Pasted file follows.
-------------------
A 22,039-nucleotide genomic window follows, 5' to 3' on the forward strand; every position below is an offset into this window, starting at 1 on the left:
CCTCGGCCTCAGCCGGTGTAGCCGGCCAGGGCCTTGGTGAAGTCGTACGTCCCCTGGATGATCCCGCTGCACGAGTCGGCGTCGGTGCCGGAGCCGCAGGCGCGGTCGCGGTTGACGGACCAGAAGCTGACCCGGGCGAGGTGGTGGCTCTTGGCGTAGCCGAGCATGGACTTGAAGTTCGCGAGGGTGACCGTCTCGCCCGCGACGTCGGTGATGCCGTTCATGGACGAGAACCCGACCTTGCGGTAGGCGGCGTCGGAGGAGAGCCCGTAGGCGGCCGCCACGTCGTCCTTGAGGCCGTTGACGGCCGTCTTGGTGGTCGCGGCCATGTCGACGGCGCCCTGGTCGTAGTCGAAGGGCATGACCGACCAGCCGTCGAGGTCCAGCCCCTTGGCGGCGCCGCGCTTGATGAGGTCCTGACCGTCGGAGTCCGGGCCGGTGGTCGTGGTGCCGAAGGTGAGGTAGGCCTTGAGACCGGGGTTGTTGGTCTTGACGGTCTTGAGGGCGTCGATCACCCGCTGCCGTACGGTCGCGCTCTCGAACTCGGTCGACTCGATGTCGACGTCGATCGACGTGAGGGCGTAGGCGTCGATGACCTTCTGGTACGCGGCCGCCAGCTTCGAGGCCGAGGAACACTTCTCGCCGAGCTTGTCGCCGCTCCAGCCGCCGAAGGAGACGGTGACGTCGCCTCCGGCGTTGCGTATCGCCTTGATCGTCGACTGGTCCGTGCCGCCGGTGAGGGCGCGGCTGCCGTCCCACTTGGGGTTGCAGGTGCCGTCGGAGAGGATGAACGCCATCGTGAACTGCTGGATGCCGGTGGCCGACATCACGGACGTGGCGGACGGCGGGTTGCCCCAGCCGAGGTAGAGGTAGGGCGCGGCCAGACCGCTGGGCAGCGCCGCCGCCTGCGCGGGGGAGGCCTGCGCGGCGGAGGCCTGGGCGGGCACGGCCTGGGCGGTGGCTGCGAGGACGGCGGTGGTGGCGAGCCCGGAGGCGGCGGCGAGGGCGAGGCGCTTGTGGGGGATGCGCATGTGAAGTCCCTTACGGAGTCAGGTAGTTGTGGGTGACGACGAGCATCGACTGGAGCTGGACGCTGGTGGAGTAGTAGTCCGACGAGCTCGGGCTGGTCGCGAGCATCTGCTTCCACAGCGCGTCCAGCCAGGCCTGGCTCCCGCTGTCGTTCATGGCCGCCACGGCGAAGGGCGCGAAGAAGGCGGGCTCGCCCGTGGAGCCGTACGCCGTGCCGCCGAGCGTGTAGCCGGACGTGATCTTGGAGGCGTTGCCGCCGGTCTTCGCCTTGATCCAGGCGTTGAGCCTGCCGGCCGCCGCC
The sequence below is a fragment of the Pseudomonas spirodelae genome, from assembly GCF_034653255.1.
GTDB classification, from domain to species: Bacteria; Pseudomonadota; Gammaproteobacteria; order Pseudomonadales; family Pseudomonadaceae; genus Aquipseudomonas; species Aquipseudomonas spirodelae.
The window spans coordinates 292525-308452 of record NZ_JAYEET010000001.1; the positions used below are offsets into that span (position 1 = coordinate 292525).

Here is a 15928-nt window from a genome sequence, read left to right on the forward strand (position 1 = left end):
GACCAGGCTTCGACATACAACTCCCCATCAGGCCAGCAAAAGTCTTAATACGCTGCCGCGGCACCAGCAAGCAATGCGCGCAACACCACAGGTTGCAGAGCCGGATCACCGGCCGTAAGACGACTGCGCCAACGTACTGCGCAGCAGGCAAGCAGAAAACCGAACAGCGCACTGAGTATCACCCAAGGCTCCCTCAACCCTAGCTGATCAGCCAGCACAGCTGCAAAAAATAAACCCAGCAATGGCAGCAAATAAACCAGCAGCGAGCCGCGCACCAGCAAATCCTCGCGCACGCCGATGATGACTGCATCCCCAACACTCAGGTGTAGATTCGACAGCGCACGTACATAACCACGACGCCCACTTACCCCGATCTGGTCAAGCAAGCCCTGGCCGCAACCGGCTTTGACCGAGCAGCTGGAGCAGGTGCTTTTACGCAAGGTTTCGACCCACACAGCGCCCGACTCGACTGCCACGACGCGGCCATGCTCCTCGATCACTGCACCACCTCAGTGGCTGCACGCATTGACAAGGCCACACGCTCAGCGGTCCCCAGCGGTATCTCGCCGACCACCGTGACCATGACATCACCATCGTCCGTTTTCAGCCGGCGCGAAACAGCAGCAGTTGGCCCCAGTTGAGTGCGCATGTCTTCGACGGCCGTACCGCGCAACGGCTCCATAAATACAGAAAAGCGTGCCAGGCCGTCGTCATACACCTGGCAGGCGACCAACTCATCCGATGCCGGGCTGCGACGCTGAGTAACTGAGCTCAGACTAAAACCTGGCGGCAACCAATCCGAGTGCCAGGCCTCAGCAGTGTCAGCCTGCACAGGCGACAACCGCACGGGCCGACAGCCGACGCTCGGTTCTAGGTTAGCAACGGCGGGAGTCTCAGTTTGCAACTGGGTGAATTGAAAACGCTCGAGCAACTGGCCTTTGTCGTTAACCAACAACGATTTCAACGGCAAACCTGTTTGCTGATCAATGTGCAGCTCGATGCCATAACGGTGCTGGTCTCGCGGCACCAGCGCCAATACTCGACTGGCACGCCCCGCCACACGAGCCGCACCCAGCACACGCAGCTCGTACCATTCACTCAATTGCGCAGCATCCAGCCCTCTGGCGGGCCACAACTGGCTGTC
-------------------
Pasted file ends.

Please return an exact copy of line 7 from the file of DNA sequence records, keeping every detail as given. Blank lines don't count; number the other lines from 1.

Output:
GACCAGGCTTCGACATACAACTCCCCATCAGGCCAGCAAAAGTCTTAATACGCTGCCGCGGCACCAGCAAGCAATGCGCGCAACACCACAGGTTGCAGAGCCGGATCACCGGCCGTAAGACGACTGCGCCAACGTACTGCGCAGCAGGCAAGCAGAAAACCGAACAGCGCACTGAGTATCACCCAAGGCTCCCTCAACCCTAGCTGATCAGCCAGCACAGCTGCAAAAAATAAACCCAGCAATGGCAGCAAATAAACCAGCAGCGAGCCGCGCACCAGCAAATCCTCGCGCACGCCGATGATGACTGCATCCCCAACACTCAGGTGTAGATTCGACAGCGCACGTACATAACCACGACGCCCACTTACCCCGATCTGGTCAAGCAAGCCCTGGCCGCAACCGGCTTTGACCGAGCAGCTGGAGCAGGTGCTTTTACGCAAGGTTTCGACCCACACAGCGCCCGACTCGACTGCCACGACGCGGCCATGCTCCTCGATCACTGCACCACCTCAGTGGCTGCACGCATTGACAAGGCCACACGCTCAGCGGTCCCCAGCGGTATCTCGCCGACCACCGTGACCATGACATCACCATCGTCCGTTTTCAGCCGGCGCGAAACAGCAGCAGTTGGCCCCAGTTGAGTGCGCATGTCTTCGACGGCCGTACCGCGCAACGGCTCCATAAATACAGAAAAGCGTGCCAGGCCGTCGTCATACACCTGGCAGGCGACCAACTCATCCGATGCCGGGCTGCGACGCTGAGTAACTGAGCTCAGACTAAAACCTGGCGGCAACCAATCCGAGTGCCAGGCCTCAGCAGTGTCAGCCTGCACAGGCGACAACCGCACGGGCCGACAGCCGACGCTCGGTTCTAGGTTAGCAACGGCGGGAGTCTCAGTTTGCAACTGGGTGAATTGAAAACGCTCGAGCAACTGGCCTTTGTCGTTAACCAACAACGATTTCAACGGCAAACCTGTTTGCTGATCAATGTGCAGCTCGATGCCATAACGGTGCTGGTCTCGCGGCACCAGCGCCAATACTCGACTGGCACGCCCCGCCACACGAGCCGCACCCAGCACACGCAGCTCGTACCATTCACTCAATTGCGCAGCATCCAGCCCTCTGGCGGGCCACAACTGGCTGTC